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When COVID-19 Threatens Your Suicide Safety Plan

I have lived with major depressive disorder (MDD) and suicidal ideation for the majority of my life. Since high school, I have convinced myself life is worth living because of the future. The vague possibilities of “the future” were never enough, though, so quickly I started using concrete future plans as my safety plans: stay around for a concert, for a trip, for an event or to see certain people. The idea was to always have something in the future I was looking forward to and something after that so I wouldn’t be left with nothing once that day passed. There have been canceled plans or events before that were road bumps along the way, but I always had multiple other things lined up and could grieve the small loss and pull myself back into the thought process life is worth living. But, everything has changed now. The coronavirus (COVID-19) — a new-to humans virus that causes respiratory infection and can lead to serious or fatal health complications — started a global pandemic, the United States went into a stay-at-home order and events started to be canceled. It started small.

No Trixxie Mattel show with my best friends.

No Saint Patrick’s Day festivities.

No work gala.

No daily/weekly recovery meetings.

My depression felt the blow of things I had been looking forward to for months, but there was a perceived end in sight. Things will be OK, we just have to get through a few weeks or a month without seeing friends or going places. I reassure myself over and over again I have bigger things ahead to look forward to. I’m put on a two-week medical isolation and have to learn what it means to deal with mental health and depression while stuck at home with just myself and my thoughts 24/7 without the ability to run to friends for support. The safer-at-home order extends in Los Angeles and more events are canceled.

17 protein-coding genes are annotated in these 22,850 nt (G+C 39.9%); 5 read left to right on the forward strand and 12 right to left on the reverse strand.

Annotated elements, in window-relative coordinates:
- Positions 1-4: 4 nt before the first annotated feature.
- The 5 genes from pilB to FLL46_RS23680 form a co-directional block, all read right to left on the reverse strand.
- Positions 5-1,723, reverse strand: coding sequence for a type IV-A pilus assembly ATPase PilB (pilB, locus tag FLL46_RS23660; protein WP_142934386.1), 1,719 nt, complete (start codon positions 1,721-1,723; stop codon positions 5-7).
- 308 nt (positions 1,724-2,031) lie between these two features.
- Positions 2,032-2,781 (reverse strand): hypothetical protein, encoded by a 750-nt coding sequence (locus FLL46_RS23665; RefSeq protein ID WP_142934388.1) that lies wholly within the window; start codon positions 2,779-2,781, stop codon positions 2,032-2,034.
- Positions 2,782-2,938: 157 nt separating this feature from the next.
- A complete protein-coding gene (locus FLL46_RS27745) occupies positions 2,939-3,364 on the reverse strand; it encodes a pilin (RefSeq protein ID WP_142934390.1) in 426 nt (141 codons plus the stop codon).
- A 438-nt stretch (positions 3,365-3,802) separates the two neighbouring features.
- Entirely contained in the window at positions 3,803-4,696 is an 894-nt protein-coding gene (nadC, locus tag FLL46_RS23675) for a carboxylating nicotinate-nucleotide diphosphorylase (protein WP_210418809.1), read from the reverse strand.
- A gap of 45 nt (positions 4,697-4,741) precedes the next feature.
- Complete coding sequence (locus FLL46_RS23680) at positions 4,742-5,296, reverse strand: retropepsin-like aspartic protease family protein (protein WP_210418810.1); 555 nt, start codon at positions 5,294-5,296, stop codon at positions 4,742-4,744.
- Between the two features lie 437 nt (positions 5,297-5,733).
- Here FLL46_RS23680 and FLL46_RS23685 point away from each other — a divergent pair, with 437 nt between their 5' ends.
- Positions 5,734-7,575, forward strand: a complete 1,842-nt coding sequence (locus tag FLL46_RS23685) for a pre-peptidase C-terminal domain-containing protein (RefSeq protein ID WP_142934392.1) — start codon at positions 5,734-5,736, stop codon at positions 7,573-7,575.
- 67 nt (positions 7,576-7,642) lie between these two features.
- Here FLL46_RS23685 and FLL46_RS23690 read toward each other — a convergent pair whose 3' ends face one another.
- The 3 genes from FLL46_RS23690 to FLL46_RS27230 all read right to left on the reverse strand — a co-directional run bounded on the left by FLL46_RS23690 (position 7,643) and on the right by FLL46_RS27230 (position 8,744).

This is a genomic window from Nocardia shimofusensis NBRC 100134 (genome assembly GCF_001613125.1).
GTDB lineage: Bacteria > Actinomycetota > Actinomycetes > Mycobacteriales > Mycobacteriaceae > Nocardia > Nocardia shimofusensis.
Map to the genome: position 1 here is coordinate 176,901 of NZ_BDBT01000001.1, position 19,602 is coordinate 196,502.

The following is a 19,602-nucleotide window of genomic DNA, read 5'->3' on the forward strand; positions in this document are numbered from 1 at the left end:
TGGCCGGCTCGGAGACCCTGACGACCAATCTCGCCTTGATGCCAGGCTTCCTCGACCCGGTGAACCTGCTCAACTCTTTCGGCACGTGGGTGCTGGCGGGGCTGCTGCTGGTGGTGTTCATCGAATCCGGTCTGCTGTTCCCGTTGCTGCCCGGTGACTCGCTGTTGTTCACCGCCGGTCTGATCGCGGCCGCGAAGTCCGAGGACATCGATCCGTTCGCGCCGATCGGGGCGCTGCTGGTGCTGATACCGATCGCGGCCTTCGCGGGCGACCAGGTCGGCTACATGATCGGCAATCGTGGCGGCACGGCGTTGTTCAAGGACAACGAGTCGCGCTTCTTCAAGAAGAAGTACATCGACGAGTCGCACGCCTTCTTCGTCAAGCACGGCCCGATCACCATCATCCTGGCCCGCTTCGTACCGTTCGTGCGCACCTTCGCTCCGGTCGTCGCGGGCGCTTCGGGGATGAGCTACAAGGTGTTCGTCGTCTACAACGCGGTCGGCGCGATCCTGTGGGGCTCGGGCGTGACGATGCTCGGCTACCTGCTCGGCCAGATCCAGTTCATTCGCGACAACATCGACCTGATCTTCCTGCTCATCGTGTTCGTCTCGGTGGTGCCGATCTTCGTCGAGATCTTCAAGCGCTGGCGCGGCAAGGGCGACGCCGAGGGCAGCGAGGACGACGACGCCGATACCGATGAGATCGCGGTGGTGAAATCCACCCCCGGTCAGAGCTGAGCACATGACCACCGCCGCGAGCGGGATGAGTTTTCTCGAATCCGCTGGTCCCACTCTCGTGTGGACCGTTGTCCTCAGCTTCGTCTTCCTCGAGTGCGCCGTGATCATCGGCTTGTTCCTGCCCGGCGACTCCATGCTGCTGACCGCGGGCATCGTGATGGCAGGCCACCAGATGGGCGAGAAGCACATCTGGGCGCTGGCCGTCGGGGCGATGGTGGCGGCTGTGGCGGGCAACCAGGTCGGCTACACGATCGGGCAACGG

No birthday party.

No bars open for my yearly trauma anniversary tradition of going out dancing with friends who make me feel safe and loved.

No road trip.

I tell my therapist about the difficulty I’m having and we start developing alternative coping strategies, but the losses are hitting harder and harder with every single additional one. Safer-at-home gets extended again and more safety measures are put into effect.

No Halsey concert.

No trip to Wisconsin.

No flying or time in airports.

No attending my little sister’s college graduation.

No barhopping my best friend’s 21st birthday.

We hear summer plans are most likely all canceled.

No gay pride.

No pool parties.

No concerts or music festivals.

Officials say to not expect any big event until Fall 2021. My head counts 18 months until October 2021.

I can’t explain how much it hurts. How do I explain that feeling of questioning if I should be alive or if I have life to look forward to? I wish I could explain how much it hurts. I hope you don’t know how much it hurts, but if you do, you are not alone in this.